I love the communications aspect of politics, and always enjoy the back and forth with reporters — but it has been exciting to spend a lot more time on electoral strategy, on data, on talking with candidates, and hearing from everyday voters. Chairwoman Brown’s vision is focused on taking back this state and bringing back those unaffiliated voters that swing statewide elections in Colorado. The Republican Party is the party that believes in letting you spend your own money, in letting you choose what is best for your child and letting you live your life how you want to live it.
The people of Colorado have an independent streak, and I know that we can reach them and bring them into our party with the message outlined in the Commitment to Colorado.
CP: The party out of power typically makes gains in midterms. How well do Republicans have to do in next year’s election to demonstrate that it isn’t just a blip, and that Colorado still has a robust, two-party system?
Jackson: Republicans have a real opportunity in 2022, because of the failures of the Democrats in power.
From gas prices increasing at an alarming rate, to botched foreign policy decisions, to tax increases disguised as “fees” on working class Coloradans, Gov. Jared Polis and Democrats in Denver have continually failed to create a forward-thinking vision for our state.
I fundamentally believe that the GOP can make significant gains as a result of the lack of leadership shown by Gov. Polis, Sen. Michael Bennet, and partisan hacks like Jena Griswold, the secretary of state. The people of Colorado are frustrated with how far to the left the legislature and those making decisions have swung.
CP: How is the party handling the uncertainty surrounding congressional and legislative maps ahead of the 2022 election, since the redistricting commissions are still at work drawing the lines?
Jackson: To a certain extent that is a challenge — but it is a challenge that both parties are dealing with. The people of Colorado passed Amendments Y and Z because they wanted to see less partisanship in the redistricting process. I would say that we certainly agree with that and appreciate the hard work that both commissions have done to get input from Coloradans in all areas of the state.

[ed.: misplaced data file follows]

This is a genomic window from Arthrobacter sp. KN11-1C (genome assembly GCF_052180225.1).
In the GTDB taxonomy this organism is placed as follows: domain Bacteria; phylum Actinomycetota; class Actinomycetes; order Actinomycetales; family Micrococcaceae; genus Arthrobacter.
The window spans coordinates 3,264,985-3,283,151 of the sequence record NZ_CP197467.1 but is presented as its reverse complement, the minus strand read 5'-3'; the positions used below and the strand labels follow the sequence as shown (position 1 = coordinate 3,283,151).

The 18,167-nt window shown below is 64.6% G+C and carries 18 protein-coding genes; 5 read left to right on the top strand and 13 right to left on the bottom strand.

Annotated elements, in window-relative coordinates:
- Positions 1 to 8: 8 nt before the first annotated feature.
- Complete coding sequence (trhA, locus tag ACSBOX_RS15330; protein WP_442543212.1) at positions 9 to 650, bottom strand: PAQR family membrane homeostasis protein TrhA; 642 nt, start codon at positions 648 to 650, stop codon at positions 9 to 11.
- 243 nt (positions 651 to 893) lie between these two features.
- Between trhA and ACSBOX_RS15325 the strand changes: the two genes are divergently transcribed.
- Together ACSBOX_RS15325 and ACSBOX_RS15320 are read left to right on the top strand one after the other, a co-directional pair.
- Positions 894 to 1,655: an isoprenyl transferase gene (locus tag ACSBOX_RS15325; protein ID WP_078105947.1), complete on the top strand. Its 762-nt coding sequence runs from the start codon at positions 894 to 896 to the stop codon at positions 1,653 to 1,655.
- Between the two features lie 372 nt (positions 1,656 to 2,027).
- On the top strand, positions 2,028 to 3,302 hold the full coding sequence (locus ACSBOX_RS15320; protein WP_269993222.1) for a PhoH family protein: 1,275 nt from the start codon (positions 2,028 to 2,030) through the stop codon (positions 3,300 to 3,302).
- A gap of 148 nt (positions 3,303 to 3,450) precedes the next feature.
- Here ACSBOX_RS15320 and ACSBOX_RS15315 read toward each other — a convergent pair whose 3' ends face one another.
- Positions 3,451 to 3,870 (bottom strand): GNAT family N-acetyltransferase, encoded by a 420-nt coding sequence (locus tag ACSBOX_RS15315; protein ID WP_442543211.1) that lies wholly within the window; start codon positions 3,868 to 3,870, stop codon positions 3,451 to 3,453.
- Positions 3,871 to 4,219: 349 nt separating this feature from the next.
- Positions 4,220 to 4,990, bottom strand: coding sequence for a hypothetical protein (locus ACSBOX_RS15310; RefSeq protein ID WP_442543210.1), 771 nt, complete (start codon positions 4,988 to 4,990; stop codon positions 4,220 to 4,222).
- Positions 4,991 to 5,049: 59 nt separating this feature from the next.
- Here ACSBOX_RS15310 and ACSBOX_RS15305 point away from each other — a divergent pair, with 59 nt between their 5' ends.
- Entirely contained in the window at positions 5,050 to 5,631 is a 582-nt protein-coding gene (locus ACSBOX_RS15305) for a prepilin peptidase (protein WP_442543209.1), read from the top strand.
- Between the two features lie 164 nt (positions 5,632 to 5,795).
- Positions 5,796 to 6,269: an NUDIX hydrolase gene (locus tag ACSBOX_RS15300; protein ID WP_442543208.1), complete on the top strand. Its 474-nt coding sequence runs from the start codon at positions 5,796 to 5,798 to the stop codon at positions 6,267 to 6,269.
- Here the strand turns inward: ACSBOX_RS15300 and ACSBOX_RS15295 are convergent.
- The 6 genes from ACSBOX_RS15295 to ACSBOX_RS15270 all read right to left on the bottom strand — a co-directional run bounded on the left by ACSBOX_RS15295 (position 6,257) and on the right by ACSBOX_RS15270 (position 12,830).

Colorado's legislative maps from 2011 were so gerrymandered in favor of the Democrats that many of our candidates had the decks stacked against them from the start. I think that with an independent process this time around drawing the maps, we will have an opportunity for fair lines and actually competitive districts. I think that competitive districts are good for democracy, for our state, and will give Colorado voters an opportunity to choose elected officials who will actually be a voice for their area and interests.
I look forward to seeing the final maps and then working with our candidates to show why they will be effective leaders for Colorado.
CP: What lessons has the party taken from the last year and a half, having to operate remotely, in some cases, during the pandemic?
Jackson: Like most operations, we’ve learned to get creative with Zoom and hybrid meetings. Obviously, we’re happy to see things return to a degree of normalcy with in-person activities. In fact, in the last four months, Chairwoman Brown has visited 45 counties and seen the energy on the ground from our citizens for taking back our state in 2022.
CP: Where do you think Democrats are the most vulnerable?
Jackson: I think in a lot of areas. Sen. Bennet, for instance, is a member of the Senate Intelligence Committee, and he said that he supports the Biden administration’s Afghanistan withdrawal that was actively condemned by people on both sides of the aisle. Gov. Polis, on the other hand, could be described as the Andrew Cuomo of the West. His COVID policies resulted in tragic and preventable deaths in nursing homes during the pandemic.
In the state legislature, elected Democrats have proven that they are anti-school choice and are continuing their decades-long campaign to destroy the Taxpayer's Bill of Rights. On the national level, inflation continues to spiral out of control, we are losing respect on the world stage, and the Democrat-led Congress is trying to ram through trillions of dollars in reckless new spending.
We are looking forward to 2022 and retaking Colorado!